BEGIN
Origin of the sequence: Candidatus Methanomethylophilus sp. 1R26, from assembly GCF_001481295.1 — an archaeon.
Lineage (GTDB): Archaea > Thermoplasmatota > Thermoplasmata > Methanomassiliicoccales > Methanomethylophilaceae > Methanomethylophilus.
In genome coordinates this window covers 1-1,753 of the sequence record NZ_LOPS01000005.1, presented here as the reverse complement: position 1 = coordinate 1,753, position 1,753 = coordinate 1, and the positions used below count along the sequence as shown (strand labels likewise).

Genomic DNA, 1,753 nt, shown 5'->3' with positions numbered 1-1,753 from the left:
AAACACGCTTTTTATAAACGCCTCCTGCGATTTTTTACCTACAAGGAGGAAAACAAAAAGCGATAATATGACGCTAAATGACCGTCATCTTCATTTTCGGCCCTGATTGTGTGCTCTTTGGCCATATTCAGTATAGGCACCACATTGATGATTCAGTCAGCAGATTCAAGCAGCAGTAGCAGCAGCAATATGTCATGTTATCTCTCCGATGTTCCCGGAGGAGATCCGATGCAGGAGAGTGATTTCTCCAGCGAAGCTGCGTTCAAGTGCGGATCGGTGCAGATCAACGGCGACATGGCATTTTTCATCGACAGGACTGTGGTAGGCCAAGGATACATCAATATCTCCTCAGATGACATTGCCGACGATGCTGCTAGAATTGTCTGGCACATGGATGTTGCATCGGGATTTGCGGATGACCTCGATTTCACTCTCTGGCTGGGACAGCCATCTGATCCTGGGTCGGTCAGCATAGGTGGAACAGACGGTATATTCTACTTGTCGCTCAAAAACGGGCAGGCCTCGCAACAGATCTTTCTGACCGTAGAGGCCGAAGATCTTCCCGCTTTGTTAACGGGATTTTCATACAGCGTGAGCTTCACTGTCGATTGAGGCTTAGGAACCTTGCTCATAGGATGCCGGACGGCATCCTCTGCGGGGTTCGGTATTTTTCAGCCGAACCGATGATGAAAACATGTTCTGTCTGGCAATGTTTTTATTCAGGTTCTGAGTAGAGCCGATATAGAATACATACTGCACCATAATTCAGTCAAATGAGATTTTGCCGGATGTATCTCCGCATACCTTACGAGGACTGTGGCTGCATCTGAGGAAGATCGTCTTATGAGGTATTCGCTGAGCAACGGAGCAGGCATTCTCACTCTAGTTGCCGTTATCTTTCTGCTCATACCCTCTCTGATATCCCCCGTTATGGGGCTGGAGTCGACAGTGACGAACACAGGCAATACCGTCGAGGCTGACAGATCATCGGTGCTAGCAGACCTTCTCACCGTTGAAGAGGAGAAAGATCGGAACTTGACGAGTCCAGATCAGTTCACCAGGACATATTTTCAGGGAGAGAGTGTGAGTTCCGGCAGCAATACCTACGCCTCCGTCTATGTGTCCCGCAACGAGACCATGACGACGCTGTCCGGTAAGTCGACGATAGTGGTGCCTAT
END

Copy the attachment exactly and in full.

Origin of the sequence: Candidatus Methanomethylophilus sp. 1R26, from assembly GCF_001481295.1 — an archaeon.
Lineage (GTDB): Archaea > Thermoplasmatota > Thermoplasmata > Methanomassiliicoccales > Methanomethylophilaceae > Methanomethylophilus.
In genome coordinates this window covers 1-1,753 of the sequence record NZ_LOPS01000005.1, presented here as the reverse complement: position 1 = coordinate 1,753, position 1,753 = coordinate 1, and the positions used below count along the sequence as shown (strand labels likewise).

Genomic DNA, 1,753 nt, shown 5'->3' with positions numbered 1-1,753 from the left:
AAACACGCTTTTTATAAACGCCTCCTGCGATTTTTTACCTACAAGGAGGAAAACAAAAAGCGATAATATGACGCTAAATGACCGTCATCTTCATTTTCGGCCCTGATTGTGTGCTCTTTGGCCATATTCAGTATAGGCACCACATTGATGATTCAGTCAGCAGATTCAAGCAGCAGTAGCAGCAGCAATATGTCATGTTATCTCTCCGATGTTCCCGGAGGAGATCCGATGCAGGAGAGTGATTTCTCCAGCGAAGCTGCGTTCAAGTGCGGATCGGTGCAGATCAACGGCGACATGGCATTTTTCATCGACAGGACTGTGGTAGGCCAAGGATACATCAATATCTCCTCAGATGACATTGCCGACGATGCTGCTAGAATTGTCTGGCACATGGATGTTGCATCGGGATTTGCGGATGACCTCGATTTCACTCTCTGGCTGGGACAGCCATCTGATCCTGGGTCGGTCAGCATAGGTGGAACAGACGGTATATTCTACTTGTCGCTCAAAAACGGGCAGGCCTCGCAACAGATCTTTCTGACCGTAGAGGCCGAAGATCTTCCCGCTTTGTTAACGGGATTTTCATACAGCGTGAGCTTCACTGTCGATTGAGGCTTAGGAACCTTGCTCATAGGATGCCGGACGGCATCCTCTGCGGGGTTCGGTATTTTTCAGCCGAACCGATGATGAAAACATGTTCTGTCTGGCAATGTTTTTATTCAGGTTCTGAGTAGAGCCGATATAGAATACATACTGCACCATAATTCAGTCAAATGAGATTTTGCCGGATGTATCTCCGCATACCTTACGAGGACTGTGGCTGCATCTGAGGAAGATCGTCTTATGAGGTATTCGCTGAGCAACGGAGCAGGCATTCTCACTCTAGTTGCCGTTATCTTTCTGCTCATACCCTCTCTGATATCCCCCGTTATGGGGCTGGAGTCGACAGTGACGAACACAGGCAATACCGTCGAGGCTGACAGATCATCGGTGCTAGCAGACCTTCTCACCGTTGAAGAGGAGAAAGATCGGAACTTGACGAGTCCAGATCAGTTCACCAGGACATATTTTCAGGGAGAGAGTGTGAGTTCCGGCAGCAATACCTACGCCTCCGTCTATGTGTCCCGCAACGAGACCATGACGACGCTGTCCGGTAAGTCGACGATAGTGGTGCCTAT